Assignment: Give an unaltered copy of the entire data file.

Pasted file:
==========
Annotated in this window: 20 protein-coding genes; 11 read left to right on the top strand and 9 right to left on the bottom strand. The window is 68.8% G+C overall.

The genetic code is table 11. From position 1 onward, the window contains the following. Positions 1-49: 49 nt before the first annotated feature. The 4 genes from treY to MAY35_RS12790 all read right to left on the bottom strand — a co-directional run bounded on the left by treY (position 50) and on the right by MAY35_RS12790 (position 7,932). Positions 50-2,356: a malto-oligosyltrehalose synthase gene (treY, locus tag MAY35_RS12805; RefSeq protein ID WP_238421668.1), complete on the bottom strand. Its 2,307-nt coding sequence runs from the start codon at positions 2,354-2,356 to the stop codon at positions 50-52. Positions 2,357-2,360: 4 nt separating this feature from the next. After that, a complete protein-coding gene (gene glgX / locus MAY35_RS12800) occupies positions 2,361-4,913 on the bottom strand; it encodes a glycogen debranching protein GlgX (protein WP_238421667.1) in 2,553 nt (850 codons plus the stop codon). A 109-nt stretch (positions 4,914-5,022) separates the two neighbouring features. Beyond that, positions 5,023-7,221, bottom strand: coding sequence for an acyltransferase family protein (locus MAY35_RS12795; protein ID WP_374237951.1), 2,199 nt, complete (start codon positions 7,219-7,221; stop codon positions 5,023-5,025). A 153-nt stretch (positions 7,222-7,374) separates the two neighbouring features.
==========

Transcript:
Annotated in this window: 20 protein-coding genes; 11 read left to right on the top strand and 9 right to left on the bottom strand. The window is 68.8% G+C overall.

The genetic code is table 11. From position 1 onward, the window contains the following. Positions 1-49: 49 nt before the first annotated feature. The 4 genes from treY to MAY35_RS12790 all read right to left on the bottom strand — a co-directional run bounded on the left by treY (position 50) and on the right by MAY35_RS12790 (position 7,932). Positions 50-2,356: a malto-oligosyltrehalose synthase gene (treY, locus tag MAY35_RS12805; RefSeq protein ID WP_238421668.1), complete on the bottom strand. Its 2,307-nt coding sequence runs from the start codon at positions 2,354-2,356 to the stop codon at positions 50-52. Positions 2,357-2,360: 4 nt separating this feature from the next. After that, a complete protein-coding gene (gene glgX / locus MAY35_RS12800) occupies positions 2,361-4,913 on the bottom strand; it encodes a glycogen debranching protein GlgX (protein WP_238421667.1) in 2,553 nt (850 codons plus the stop codon). A 109-nt stretch (positions 4,914-5,022) separates the two neighbouring features. Beyond that, positions 5,023-7,221, bottom strand: coding sequence for an acyltransferase family protein (locus MAY35_RS12795; protein ID WP_374237951.1), 2,199 nt, complete (start codon positions 7,219-7,221; stop codon positions 5,023-5,025). A 153-nt stretch (positions 7,222-7,374) separates the two neighbouring features.